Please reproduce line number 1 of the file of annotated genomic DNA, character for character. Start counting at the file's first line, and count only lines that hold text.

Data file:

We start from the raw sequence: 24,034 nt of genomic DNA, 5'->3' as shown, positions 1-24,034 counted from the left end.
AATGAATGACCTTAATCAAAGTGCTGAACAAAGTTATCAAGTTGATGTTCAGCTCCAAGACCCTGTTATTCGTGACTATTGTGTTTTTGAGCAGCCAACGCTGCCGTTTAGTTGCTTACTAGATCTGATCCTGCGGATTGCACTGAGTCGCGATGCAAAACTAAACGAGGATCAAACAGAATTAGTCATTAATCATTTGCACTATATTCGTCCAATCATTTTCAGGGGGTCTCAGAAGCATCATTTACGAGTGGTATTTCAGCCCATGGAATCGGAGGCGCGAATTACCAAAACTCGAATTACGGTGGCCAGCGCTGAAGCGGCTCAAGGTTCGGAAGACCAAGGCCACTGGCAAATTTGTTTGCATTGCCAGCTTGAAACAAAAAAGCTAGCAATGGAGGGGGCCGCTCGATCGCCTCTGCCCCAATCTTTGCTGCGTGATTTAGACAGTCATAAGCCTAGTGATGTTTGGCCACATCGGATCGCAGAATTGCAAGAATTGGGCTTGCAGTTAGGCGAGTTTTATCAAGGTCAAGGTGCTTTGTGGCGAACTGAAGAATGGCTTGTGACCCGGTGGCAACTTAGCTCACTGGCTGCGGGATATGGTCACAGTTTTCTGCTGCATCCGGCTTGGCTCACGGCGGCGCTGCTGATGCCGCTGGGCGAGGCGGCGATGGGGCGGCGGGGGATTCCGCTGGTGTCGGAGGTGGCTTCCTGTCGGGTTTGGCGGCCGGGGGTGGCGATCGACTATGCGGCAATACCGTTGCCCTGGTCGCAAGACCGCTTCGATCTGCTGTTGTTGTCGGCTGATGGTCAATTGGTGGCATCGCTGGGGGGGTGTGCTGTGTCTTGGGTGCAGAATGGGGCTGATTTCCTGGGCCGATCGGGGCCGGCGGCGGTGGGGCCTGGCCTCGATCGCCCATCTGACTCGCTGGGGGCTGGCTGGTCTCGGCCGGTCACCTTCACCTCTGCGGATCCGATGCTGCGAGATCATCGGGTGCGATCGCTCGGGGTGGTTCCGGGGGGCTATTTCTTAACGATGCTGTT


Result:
We start from the raw sequence: 24,034 nt of genomic DNA, 5'->3' as shown, positions 1-24,034 counted from the left end.